|Blackburnian Warbler or the"fire throat"|
|Black &White Warbler - about the size of a chickadee|
|Blue-winged Warbler returned to its nesting territory this week|
Most of the warblers moving around in the tree tops are Myrtle Warblers, and in parts of the forest, the air is filled with their uneven metered trilling. The majority of the Myrtles will go to their breeding grounds in the Adirondacks and to points north, but some will stay nearby to nest in patches of spruce dominated forest that grow in upland areas. The Myrtle is also called the Yellow-rumped Warbler –named for a prominent yellow patch at the base of their tail. Though this field-mark is shared with several other species, it’s only the Myrtle that is sometimes referred to as the “Butter-butt”. This is one of our only warbler species that can sometimes be found in our area during the winter. At that time of year, they feed on the waxy berries of Myrtle, and on Poison Ivy berries. The latter being my personal favorite.
|The Yellow-rumped Warbler is by far the most common migrant warbler|
|The Red Admiral Butterfly soaks in the sun|
The unprecedented migration of Red Admiral Butterflies continues. Lately when even the sun comes out and the temperature rises above 65 degrees, these red striped butterflies come out of hiding and resume heading north. Hundreds of them were seen at the Nature Preserve yesterday and it’s easy to imagine that millions of them are traveling through the region. Such a mass movement is bound to result in many casualties, as the Admirals fly low over busy roads and are struck by vehicles. On my way home from the Preserve, I saw scores of dead Admirals on the sides of the road, while others continued to successfully zip by.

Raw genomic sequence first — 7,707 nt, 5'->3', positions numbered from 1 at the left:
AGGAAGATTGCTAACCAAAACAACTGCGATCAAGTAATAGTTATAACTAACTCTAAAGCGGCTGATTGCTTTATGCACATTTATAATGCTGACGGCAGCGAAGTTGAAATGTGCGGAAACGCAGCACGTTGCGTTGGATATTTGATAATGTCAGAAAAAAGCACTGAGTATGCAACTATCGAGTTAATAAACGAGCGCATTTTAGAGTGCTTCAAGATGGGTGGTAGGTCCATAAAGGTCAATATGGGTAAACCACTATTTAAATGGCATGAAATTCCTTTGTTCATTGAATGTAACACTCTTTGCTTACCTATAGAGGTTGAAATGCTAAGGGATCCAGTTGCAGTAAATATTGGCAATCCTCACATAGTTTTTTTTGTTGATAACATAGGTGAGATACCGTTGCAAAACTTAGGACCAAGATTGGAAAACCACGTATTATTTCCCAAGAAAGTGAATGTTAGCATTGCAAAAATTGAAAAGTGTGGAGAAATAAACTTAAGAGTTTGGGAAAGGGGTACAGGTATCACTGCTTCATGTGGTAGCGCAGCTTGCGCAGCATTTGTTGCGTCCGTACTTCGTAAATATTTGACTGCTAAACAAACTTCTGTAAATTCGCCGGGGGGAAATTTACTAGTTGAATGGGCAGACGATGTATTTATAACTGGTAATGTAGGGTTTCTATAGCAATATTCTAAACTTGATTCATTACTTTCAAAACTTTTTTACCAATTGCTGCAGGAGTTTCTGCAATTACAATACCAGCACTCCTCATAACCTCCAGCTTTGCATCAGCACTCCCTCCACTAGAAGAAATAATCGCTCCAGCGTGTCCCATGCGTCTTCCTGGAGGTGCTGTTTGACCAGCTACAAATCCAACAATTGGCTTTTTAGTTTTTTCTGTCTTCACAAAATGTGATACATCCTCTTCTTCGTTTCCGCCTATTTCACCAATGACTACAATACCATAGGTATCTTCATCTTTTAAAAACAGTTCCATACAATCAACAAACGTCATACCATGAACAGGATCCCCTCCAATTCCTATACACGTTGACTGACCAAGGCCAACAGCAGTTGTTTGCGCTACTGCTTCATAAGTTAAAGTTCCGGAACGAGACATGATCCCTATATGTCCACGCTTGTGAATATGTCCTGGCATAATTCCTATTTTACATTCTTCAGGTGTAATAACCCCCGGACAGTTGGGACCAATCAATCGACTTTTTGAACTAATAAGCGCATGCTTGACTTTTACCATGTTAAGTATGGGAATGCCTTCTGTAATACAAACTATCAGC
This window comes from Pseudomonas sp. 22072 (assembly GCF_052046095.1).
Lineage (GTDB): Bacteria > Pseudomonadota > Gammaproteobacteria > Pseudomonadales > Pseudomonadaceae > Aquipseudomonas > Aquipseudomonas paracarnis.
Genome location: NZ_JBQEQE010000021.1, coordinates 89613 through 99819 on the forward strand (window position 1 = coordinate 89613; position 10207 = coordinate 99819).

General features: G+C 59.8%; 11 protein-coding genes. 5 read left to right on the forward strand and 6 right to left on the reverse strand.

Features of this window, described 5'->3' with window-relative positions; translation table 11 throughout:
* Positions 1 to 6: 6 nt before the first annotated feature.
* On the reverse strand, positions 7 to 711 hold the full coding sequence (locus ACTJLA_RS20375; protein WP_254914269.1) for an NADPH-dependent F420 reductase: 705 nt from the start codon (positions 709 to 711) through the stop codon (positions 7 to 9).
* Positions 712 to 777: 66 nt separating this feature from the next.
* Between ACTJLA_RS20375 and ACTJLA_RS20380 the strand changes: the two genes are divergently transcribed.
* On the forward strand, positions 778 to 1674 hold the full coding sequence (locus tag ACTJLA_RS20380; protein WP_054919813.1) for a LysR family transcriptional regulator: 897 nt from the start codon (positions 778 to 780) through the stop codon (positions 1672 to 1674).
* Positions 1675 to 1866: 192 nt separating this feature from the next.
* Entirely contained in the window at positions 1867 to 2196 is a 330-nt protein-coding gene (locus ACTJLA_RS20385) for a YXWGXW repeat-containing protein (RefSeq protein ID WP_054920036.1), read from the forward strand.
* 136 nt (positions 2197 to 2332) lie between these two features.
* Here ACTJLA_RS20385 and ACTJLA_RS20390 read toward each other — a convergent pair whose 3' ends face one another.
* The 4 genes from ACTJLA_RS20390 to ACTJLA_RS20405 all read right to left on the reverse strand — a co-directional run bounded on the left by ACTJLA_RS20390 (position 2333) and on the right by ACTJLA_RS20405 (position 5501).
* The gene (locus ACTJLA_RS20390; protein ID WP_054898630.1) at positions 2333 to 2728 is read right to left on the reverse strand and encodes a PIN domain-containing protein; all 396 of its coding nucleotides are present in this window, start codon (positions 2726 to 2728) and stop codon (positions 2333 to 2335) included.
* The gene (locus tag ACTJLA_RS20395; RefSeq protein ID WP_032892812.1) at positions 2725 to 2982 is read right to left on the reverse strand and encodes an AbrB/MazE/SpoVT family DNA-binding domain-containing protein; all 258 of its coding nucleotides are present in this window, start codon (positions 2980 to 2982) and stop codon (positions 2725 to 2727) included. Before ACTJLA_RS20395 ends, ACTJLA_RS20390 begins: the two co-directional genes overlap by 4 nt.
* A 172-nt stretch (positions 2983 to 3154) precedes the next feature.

|Another warbler species: the Northern Waterthrush|
|The Red Fox is a new mammal for the Nature Preserve|
I came face to face with a Red Fox on one of our trails yesterday. This was unusual at the Nature Preserve, where the Gray Fox was thought to be our only resident fox. But since the Red Fox is generally common throughout our region, it comes as no great surprise that one was finally seen here. This female fox is likely feeding kits. For several days, she’s been making gruesome little food caches in the middle of several different foot trails. There was part of a mouse left on one trail, and a freshly killed Red-bellied Snake on another. She’ll come back for these later, once she has amassed enough treats for all her kits.